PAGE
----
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Martin Hägglund’s This Life: Secular Faith and Spiritual Freedom, published in 2019, has already become a minor academic sensation – being reviewed in the New Yorker and Guardian as well as being the subject of a day-long conference at Harvard. I recently had a chance to read the book. There is much that I disagree with in it, but I see what all the fuss is about. I think the book is worthy of several posts, and will examine it in detail in the coming weeks.

I will begin with what I appreciate about the book. Above all, I appreciate that Hägglund is a philosopher in the true sense: he is a genuine lover of wisdom, and a seeker of it. Hägglund is asking questions that Socrates and Plato and Aristotle asked, about what a good human life is. I am not sure how much wisdom he has actually found, but just seeking it is rare enough in this age of technical specialization. It is a sad but unsurprising irony that this most deeply philosophical author – like the subjects of Examined Life – teaches in a department of literature and not philosophy. This Life is not a work of analytic philosophy, and I do not think it could have been. Hägglund’s arguments are not perfectly rigorous, nor are his definitions exactingly precise; one could find logical holes in them, and many will. But it seems to me that these lacks are necessary for a book like Hägglund’s, which is so wide-ranging in scope. Analytic philosophers typically make careful, exacting refutations of their foes – who tend to be other analytic philosophers. Hägglund, by contrast, is engaging with a wide swath of the Western philosophical tradition, from Augustine to Adorno, and he reads the philosophers of the tradition in careful depth, trying to understand them in their own terms even when he disagrees.

All of this would suggest that Hägglund is what is typically called a “continental” philosopher, and that characterization would not be so far from the truth. (Leave aside the geographical referent of the term – “continental philosophy” has been practised outside continental Europe for many decades – because I think the term does point to important questions about what it means to do philosophy well.) But Hägglund studiously avoids the two key weaknesses of “continental philosophy” as it is most commonly practised. First and foremost, he is constructive. “Continental” philosophers often hide behind exegesis: they will explain what Hegel or Kierkegaard thought without taking a stand on what Hegel or Kierkegaard got right or wrong. Hägglund, by contrast, develops his expositions in ways that make it explicit which side he’s on – against Augustine, with Marx. Second, he writes in admirably clear prose. Startlingly for someone whose early writing was on Jacques Derrida, Hägglund imitates none of Derrida’s deliberately obtuse writing style. His discussions of Marxist economic theory can bog down a bit, but they do so less than do many others’ discussions of the same topics.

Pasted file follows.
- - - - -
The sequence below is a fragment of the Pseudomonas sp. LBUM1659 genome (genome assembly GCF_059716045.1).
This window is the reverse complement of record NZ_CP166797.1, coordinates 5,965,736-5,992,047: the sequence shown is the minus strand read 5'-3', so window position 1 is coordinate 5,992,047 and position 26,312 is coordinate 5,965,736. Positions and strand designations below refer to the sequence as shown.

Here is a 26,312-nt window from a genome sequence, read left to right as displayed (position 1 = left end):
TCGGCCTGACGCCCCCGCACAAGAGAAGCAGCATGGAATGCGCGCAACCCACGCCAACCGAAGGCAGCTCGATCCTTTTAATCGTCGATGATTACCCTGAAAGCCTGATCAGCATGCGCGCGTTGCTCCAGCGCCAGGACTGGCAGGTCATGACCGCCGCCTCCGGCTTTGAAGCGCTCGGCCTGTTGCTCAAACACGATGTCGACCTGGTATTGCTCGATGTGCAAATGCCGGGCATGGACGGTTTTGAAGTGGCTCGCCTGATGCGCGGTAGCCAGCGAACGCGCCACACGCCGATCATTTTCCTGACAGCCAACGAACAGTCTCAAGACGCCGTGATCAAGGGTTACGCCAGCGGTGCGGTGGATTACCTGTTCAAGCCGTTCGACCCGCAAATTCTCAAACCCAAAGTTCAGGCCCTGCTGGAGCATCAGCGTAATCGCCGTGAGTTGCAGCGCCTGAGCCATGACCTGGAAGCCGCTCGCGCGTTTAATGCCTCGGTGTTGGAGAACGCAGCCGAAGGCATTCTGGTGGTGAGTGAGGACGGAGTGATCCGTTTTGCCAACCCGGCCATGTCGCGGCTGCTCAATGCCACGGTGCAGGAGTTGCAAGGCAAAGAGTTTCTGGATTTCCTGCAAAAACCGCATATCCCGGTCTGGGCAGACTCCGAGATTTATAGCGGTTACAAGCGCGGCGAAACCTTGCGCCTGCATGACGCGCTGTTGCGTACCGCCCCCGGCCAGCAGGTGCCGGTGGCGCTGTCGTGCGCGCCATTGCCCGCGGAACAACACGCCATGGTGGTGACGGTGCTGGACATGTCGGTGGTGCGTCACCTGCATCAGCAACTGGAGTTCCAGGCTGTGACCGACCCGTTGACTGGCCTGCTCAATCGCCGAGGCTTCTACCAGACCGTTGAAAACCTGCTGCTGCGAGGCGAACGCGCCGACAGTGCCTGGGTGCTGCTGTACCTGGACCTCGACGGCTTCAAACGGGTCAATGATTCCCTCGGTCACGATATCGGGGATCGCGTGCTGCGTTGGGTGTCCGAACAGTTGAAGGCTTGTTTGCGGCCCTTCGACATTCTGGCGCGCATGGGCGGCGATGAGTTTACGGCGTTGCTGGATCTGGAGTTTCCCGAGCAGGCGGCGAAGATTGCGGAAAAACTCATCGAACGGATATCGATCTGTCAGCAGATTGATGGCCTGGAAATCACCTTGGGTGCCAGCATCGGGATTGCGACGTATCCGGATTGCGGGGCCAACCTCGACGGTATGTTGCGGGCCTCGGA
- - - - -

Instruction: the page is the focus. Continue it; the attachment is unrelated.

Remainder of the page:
Not only that: Hägglund’s work is cross-cultural, in a way that very few philosophers of the 20th century ever were, whether analytic or “continental”. He engages with Buddhist thought at considerable length in the book, and does so in an informed way: while he gets his view of Buddhism largely from one author, if one must do that, one could do a lot worse than Hägglund’s chosen author, namely the late Steven Collins. I find Hägglund’s characterizations of traditional Theravāda Buddhism to be, on the whole, accurate enough. In many respects I find it more accurate than are those of some engaged Buddhist scholars who have been studying Buddhism their whole professional lives.

Hägglund’s engagement with Buddhism is particularly helpful for my own thought because his own position is so deeply Nussbaumian. He cites Martha Nussbaum explicitly several times, and more generally the position he advocates is very much like the view that Nussbaum takes on external goods, which I juxtapose directly against Śāntideva’s in my dissertation. That is, Hägglund claims that the cares that constitute a good life are constituted by the possibility of susceptibility to suffering – and he takes this to be a good thing. He affirms the value of the finite, transient, tragic worldly life that is vulnerable to losses.

My own philosophical goal, in many respects, is to find a synthesis between traditional Buddhism and a position like Hägglund’s or Nussbaum’s. For although I consider myself a Buddhist, there is a great deal I agree with in Hägglund’s view. Especially, Hägglund is very much a qualitative individualist, advocating that “we should not be defined once and for all by a given social role (family, profession, religion, nationality, ethnicity, gender). Rather, we should be free to transform the normative conception of ourselves and our institutions should reflect that freedom.” (225) Such a view is dear to my heart.

That qualitative individualism also informs the vision of a political state that Hägglund sketches, which I’m in deep sympathy with. I will expand on that point next time.